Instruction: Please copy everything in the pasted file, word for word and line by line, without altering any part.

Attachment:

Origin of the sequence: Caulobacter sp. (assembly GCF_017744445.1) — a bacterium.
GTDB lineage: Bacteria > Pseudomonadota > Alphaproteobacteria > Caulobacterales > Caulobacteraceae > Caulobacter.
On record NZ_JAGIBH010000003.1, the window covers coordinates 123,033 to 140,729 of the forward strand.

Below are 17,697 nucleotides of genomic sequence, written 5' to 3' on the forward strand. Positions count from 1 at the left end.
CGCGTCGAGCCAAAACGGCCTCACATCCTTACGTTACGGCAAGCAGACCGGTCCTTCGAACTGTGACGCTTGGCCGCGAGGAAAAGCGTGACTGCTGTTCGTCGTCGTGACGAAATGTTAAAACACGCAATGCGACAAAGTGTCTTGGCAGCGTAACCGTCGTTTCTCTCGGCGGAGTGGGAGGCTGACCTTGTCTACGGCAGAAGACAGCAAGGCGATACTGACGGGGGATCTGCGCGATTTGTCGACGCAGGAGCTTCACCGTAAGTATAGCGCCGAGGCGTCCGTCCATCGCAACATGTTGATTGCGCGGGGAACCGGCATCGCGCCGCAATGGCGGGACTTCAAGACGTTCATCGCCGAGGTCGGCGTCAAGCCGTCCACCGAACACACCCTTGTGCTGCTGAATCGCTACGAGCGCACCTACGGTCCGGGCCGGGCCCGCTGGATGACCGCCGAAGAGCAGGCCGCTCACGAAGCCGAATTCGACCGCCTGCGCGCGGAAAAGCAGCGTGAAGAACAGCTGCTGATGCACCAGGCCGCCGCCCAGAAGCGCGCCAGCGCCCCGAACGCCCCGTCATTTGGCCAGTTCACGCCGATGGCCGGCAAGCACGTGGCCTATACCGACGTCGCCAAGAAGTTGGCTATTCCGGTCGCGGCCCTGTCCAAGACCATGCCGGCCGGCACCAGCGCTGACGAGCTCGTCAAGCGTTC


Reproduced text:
Origin of the sequence: Caulobacter sp. (assembly GCF_017744445.1) — a bacterium.
GTDB lineage: Bacteria > Pseudomonadota > Alphaproteobacteria > Caulobacterales > Caulobacteraceae > Caulobacter.
On record NZ_JAGIBH010000003.1, the window covers coordinates 123,033 to 140,729 of the forward strand.

Below are 17,697 nucleotides of genomic sequence, written 5' to 3' on the forward strand. Positions count from 1 at the left end.
CGCGTCGAGCCAAAACGGCCTCACATCCTTACGTTACGGCAAGCAGACCGGTCCTTCGAACTGTGACGCTTGGCCGCGAGGAAAAGCGTGACTGCTGTTCGTCGTCGTGACGAAATGTTAAAACACGCAATGCGACAAAGTGTCTTGGCAGCGTAACCGTCGTTTCTCTCGGCGGAGTGGGAGGCTGACCTTGTCTACGGCAGAAGACAGCAAGGCGATACTGACGGGGGATCTGCGCGATTTGTCGACGCAGGAGCTTCACCGTAAGTATAGCGCCGAGGCGTCCGTCCATCGCAACATGTTGATTGCGCGGGGAACCGGCATCGCGCCGCAATGGCGGGACTTCAAGACGTTCATCGCCGAGGTCGGCGTCAAGCCGTCCACCGAACACACCCTTGTGCTGCTGAATCGCTACGAGCGCACCTACGGTCCGGGCCGGGCCCGCTGGATGACCGCCGAAGAGCAGGCCGCTCACGAAGCCGAATTCGACCGCCTGCGCGCGGAAAAGCAGCGTGAAGAACAGCTGCTGATGCACCAGGCCGCCGCCCAGAAGCGCGCCAGCGCCCCGAACGCCCCGTCATTTGGCCAGTTCACGCCGATGGCCGGCAAGCACGTGGCCTATACCGACGTCGCCAAGAAGTTGGCTATTCCGGTCGCGGCCCTGTCCAAGACCATGCCGGCCGGCACCAGCGCTGACGAGCTCGTCAAGCGTTC